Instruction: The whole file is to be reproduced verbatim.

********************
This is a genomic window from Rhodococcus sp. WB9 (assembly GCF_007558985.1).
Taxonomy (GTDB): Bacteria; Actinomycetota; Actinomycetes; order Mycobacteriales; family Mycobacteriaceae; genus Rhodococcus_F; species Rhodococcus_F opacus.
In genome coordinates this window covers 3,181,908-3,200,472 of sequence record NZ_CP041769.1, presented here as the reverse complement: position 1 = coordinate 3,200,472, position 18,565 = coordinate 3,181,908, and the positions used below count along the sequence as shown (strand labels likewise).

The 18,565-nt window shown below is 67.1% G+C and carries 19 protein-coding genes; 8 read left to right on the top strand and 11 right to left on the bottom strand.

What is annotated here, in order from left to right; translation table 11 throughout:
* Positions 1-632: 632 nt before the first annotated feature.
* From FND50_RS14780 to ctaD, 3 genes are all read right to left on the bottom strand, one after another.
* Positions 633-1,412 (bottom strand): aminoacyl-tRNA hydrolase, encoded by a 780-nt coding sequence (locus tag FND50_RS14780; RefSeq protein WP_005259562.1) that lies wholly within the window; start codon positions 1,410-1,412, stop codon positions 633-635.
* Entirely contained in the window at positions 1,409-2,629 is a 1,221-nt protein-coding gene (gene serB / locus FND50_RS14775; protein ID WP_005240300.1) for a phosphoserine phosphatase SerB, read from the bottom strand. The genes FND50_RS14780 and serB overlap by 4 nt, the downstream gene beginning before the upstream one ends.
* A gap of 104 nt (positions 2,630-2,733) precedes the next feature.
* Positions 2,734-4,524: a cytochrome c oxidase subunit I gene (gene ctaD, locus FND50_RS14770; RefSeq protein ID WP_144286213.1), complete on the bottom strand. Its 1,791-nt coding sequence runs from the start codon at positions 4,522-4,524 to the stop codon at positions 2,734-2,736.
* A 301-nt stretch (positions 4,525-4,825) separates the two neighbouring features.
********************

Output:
This is a genomic window from Rhodococcus sp. WB9 (assembly GCF_007558985.1).
Taxonomy (GTDB): Bacteria; Actinomycetota; Actinomycetes; order Mycobacteriales; family Mycobacteriaceae; genus Rhodococcus_F; species Rhodococcus_F opacus.
In genome coordinates this window covers 3,181,908-3,200,472 of sequence record NZ_CP041769.1, presented here as the reverse complement: position 1 = coordinate 3,200,472, position 18,565 = coordinate 3,181,908, and the positions used below count along the sequence as shown (strand labels likewise).

The 18,565-nt window shown below is 67.1% G+C and carries 19 protein-coding genes; 8 read left to right on the top strand and 11 right to left on the bottom strand.

What is annotated here, in order from left to right; translation table 11 throughout:
* Positions 1-632: 632 nt before the first annotated feature.
* From FND50_RS14780 to ctaD, 3 genes are all read right to left on the bottom strand, one after another.
* Positions 633-1,412 (bottom strand): aminoacyl-tRNA hydrolase, encoded by a 780-nt coding sequence (locus tag FND50_RS14780; RefSeq protein WP_005259562.1) that lies wholly within the window; start codon positions 1,410-1,412, stop codon positions 633-635.
* Entirely contained in the window at positions 1,409-2,629 is a 1,221-nt protein-coding gene (gene serB / locus FND50_RS14775; protein ID WP_005240300.1) for a phosphoserine phosphatase SerB, read from the bottom strand. The genes FND50_RS14780 and serB overlap by 4 nt, the downstream gene beginning before the upstream one ends.
* A gap of 104 nt (positions 2,630-2,733) precedes the next feature.
* Positions 2,734-4,524: a cytochrome c oxidase subunit I gene (gene ctaD, locus FND50_RS14770; RefSeq protein ID WP_144286213.1), complete on the bottom strand. Its 1,791-nt coding sequence runs from the start codon at positions 4,522-4,524 to the stop codon at positions 2,734-2,736.
* A 301-nt stretch (positions 4,525-4,825) separates the two neighbouring features.